The danger when you visit France is that you over-indulge on the great dishes they have to offer – that, and the wine, of course. But there are some dishes that, given the opportunity, you must try.


This renowned fish dish was created, like many French ‘classics’, as a poor people’s platter. Marseille fishermen boiled up for themselves the fish they couldn't sell. These days, bouillabaisse has tipped over into top-end dining, and many restaurants claim to be the only one with the ‘authentic’ recipe, when, in reality, the very ‘use-whatever-is-available’ fundamental means that there can be no definitive recipe: but don’t go for cheap versions.

It comes in two servings – first a fish soup, with croutons and a rouille sauce, then a platter of different sorts of fish. The entire dish is a huge undertaking, and best eaten at a steady pace, with no intentions of doing anything else with the rest of the day except walk (or sleep) it off.

Where to try it: Marseille, especially at Le Miramar, which is where I was shown round the kitchen before being presented with the dish. Be sure to take a hearty appetite…or some friends.



This is something I make at home, a tasty Savoyard dish of potatoes, bacon and onions covered in Reblochon cheese. This is irresistible comfort food, probably invented in to increase the sales of Reblochon cheese.

Where to try it: In the Haute-Savoie, for sure, although the first, and most recent times I’ve had it have been in Gavarnie in the Pyrenees, but, admittedly, the chef was from Chamonix.



This speciality of the French south-west, between Toulouse and Carcassonne has a chunky meatiness, very much from the stick-in-the-ribs department. Toulouse, Carcassonne and Castelnaudary regularly come to blows on the subject.

Where to try it: I’ve tried it in all three of those places, but the most evocative was in the citadel in Carcassonne, late in the evening once all the tourists had gone.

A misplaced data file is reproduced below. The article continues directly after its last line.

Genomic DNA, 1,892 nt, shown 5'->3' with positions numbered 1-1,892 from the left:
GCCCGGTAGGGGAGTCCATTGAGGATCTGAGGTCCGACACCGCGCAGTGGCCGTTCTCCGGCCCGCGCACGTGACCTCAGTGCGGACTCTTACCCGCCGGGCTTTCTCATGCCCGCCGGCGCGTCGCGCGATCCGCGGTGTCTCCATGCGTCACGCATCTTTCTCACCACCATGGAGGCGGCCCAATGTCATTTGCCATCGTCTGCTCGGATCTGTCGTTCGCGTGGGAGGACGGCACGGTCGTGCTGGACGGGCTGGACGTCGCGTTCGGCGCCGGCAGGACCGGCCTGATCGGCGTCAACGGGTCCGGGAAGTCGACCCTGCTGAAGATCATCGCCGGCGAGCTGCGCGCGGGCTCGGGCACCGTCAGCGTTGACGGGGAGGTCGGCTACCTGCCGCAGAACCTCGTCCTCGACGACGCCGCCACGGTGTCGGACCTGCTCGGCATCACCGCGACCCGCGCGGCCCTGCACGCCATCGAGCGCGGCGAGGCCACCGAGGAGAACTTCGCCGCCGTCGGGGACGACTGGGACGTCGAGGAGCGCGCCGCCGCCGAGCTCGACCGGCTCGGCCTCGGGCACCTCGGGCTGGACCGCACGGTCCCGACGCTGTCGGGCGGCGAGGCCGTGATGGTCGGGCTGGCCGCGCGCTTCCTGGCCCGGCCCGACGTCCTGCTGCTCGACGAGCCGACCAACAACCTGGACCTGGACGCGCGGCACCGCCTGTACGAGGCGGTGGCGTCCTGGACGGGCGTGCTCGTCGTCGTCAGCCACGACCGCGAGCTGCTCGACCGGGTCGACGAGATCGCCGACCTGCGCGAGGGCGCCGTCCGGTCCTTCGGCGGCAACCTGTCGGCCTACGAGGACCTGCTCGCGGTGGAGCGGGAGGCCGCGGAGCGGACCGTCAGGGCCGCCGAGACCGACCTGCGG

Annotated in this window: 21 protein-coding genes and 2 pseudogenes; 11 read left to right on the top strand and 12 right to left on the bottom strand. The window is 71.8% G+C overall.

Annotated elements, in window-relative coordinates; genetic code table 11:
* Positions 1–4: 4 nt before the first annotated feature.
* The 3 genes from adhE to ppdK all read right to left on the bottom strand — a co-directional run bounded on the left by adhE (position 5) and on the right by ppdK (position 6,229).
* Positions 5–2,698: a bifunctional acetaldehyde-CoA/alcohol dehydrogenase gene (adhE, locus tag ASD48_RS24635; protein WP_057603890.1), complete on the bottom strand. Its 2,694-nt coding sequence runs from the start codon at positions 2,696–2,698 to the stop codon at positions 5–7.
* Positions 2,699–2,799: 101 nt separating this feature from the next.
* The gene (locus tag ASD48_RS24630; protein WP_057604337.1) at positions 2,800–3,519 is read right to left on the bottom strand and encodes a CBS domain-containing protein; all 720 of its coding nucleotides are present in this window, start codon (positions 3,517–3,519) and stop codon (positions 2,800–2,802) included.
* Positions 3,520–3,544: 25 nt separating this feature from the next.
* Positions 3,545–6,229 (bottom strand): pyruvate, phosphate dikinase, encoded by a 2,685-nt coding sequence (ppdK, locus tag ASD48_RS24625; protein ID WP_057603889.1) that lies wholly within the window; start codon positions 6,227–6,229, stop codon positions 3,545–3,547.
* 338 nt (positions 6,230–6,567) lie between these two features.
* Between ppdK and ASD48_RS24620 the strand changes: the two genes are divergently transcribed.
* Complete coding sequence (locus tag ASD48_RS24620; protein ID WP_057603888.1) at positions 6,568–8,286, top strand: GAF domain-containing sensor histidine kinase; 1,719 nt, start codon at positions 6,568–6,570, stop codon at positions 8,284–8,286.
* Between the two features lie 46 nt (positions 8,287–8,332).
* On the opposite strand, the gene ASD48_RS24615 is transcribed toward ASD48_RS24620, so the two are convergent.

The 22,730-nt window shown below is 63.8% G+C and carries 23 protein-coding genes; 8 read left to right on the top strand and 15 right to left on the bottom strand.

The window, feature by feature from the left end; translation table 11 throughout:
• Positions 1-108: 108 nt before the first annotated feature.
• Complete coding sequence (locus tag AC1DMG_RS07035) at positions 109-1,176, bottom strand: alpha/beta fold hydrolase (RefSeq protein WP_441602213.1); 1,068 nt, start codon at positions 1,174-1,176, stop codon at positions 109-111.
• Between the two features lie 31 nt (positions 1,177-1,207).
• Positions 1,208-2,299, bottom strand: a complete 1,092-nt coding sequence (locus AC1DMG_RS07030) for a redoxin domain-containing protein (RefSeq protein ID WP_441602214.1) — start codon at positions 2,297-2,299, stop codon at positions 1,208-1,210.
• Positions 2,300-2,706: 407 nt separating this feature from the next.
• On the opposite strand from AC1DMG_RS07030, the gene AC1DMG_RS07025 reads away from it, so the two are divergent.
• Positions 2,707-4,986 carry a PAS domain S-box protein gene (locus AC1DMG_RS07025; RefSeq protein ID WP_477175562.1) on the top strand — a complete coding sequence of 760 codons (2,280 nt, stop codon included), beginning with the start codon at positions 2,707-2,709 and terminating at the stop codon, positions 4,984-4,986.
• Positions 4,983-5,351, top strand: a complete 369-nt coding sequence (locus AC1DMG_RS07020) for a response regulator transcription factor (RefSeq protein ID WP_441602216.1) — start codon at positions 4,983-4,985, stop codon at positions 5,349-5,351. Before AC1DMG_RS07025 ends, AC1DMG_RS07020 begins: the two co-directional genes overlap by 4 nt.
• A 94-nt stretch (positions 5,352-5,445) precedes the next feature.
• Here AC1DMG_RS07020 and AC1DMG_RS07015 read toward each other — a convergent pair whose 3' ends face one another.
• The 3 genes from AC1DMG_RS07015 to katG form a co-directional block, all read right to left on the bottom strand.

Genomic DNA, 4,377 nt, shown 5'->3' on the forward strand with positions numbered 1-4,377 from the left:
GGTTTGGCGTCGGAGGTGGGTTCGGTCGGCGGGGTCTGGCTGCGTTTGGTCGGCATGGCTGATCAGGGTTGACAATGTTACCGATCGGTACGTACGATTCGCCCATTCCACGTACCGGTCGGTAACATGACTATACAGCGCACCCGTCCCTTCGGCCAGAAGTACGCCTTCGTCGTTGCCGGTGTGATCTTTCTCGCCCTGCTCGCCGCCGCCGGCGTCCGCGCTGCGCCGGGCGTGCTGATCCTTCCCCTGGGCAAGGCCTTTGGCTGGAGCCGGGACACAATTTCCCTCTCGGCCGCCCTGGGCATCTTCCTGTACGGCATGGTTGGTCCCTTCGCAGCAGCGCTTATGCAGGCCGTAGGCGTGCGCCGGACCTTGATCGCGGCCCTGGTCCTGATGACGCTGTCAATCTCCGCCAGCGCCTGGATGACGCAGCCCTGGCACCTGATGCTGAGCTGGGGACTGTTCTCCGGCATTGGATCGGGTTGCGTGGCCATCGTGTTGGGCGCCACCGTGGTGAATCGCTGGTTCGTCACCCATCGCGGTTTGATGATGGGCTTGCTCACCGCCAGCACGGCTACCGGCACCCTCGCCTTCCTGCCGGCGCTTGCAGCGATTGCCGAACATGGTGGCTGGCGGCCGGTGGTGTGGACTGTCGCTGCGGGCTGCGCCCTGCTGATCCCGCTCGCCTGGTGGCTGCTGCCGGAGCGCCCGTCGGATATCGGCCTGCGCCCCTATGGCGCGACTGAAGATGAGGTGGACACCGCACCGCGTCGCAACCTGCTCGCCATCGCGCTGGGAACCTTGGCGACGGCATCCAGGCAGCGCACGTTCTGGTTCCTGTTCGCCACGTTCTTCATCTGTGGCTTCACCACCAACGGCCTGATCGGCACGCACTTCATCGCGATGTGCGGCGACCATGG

This unbeatable, wine-rich beef dish (bourguignonne = burgundian, incidentally) goes a treat served with creamy mashed potatoes, or, if you want to be rather less splash-and-dash when you’re eating in company then try it with gratin Dauphinois, and a bit of shredded cabbage cooked with juniper berries.

Where to try it: In Dijon, is the logical place, but you can get this in one form or another pretty well anywhere in Burgundy, and beyond.



Aligot is one of the oldest traditional dishes originating from the Aveyron in the Midi-Pyrénées and is really a simple dish of really yummy cheesy potatoes – and it is stretchy......! The French have many recipes for the humble potato, but they manage to turn them into the most wonderful dishes.

It is said that the origins of Aligot began with the monks who made the very first dish, but used bread until the potato was introduced into France. They made the dish with their home-made bread and the local cheese to satisfy the hungry pilgrims who passed their way.

Where to try it: Almost every restaurant in Aveyron serves aligot; you can even buy it in the weekly markets.


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